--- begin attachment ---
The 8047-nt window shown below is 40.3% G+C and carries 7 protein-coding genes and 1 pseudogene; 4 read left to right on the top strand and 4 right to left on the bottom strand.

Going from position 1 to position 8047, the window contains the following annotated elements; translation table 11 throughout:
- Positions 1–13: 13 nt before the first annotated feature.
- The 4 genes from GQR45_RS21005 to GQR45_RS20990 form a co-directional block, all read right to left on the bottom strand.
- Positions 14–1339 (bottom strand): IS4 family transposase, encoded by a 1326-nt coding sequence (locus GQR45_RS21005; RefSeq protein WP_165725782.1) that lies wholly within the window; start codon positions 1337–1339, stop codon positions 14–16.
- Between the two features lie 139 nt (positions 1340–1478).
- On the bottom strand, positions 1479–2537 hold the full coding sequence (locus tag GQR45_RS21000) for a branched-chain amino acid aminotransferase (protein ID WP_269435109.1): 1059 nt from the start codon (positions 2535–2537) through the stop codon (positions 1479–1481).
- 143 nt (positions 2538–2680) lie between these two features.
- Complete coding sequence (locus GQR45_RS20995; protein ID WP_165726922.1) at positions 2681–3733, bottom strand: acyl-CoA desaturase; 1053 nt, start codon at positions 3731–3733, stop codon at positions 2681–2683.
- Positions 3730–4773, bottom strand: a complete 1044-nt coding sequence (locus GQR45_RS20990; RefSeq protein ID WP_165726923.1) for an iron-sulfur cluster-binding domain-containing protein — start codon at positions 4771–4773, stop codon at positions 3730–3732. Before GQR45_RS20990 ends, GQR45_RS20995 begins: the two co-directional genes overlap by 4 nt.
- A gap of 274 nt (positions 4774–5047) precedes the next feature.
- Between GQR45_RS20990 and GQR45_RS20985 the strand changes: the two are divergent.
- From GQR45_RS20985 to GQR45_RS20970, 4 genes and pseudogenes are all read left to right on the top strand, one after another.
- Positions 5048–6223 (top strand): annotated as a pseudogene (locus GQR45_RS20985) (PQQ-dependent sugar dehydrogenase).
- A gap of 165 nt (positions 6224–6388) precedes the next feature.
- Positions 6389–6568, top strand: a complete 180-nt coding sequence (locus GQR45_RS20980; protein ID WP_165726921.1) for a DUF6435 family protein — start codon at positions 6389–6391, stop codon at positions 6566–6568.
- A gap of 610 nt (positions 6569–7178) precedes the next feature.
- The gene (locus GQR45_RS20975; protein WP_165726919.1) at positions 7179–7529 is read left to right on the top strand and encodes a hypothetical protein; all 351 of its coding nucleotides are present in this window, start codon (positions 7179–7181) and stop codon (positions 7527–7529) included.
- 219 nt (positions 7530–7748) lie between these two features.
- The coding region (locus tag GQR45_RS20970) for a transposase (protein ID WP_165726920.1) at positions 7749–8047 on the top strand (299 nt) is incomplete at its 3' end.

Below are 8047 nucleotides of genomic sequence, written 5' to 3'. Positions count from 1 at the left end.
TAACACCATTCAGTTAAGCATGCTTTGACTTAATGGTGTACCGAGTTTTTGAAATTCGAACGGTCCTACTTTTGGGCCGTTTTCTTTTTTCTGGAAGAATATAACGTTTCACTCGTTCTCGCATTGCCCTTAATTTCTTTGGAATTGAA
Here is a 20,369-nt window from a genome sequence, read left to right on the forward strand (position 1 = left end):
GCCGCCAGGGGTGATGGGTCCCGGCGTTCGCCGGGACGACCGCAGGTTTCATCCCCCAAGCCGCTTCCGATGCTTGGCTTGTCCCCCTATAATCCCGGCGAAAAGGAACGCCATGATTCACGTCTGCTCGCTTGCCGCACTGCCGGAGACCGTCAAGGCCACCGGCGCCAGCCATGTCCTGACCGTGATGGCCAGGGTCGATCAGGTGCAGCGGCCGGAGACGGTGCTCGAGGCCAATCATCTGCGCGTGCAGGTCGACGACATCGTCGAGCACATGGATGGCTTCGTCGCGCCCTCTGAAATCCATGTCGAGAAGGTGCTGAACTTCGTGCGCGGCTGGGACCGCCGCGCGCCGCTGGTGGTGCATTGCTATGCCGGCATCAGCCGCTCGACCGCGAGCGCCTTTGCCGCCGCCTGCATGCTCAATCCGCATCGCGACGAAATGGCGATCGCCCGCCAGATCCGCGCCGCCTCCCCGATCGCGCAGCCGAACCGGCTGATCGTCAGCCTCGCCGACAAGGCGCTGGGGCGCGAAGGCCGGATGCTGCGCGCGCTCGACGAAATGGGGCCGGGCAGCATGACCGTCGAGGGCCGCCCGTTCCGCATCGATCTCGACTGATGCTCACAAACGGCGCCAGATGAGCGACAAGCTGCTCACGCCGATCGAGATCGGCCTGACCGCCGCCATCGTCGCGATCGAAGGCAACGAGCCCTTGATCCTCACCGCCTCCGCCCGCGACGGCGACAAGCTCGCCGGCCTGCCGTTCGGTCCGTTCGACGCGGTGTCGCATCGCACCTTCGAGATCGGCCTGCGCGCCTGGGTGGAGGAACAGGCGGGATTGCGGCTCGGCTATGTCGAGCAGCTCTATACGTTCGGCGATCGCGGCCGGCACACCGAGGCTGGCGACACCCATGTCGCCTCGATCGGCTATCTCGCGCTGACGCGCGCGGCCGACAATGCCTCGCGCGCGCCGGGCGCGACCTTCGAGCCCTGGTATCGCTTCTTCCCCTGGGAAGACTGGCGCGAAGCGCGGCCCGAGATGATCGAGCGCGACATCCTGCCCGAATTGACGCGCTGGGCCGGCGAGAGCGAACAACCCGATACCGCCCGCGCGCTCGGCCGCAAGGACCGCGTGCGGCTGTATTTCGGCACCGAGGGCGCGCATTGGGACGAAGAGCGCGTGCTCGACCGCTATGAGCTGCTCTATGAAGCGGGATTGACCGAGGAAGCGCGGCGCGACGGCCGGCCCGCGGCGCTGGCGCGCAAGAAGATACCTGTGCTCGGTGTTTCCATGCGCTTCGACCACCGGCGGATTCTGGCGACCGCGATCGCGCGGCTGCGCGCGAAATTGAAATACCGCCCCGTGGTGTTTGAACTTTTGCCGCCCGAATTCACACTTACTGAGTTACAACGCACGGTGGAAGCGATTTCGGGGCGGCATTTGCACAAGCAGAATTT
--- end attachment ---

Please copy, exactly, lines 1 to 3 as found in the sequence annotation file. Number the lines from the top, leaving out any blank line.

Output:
The 8047-nt window shown below is 40.3% G+C and carries 7 protein-coding genes and 1 pseudogene; 4 read left to right on the top strand and 4 right to left on the bottom strand.

Going from position 1 to position 8047, the window contains the following annotated elements; translation table 11 throughout:
- Positions 1–13: 13 nt before the first annotated feature.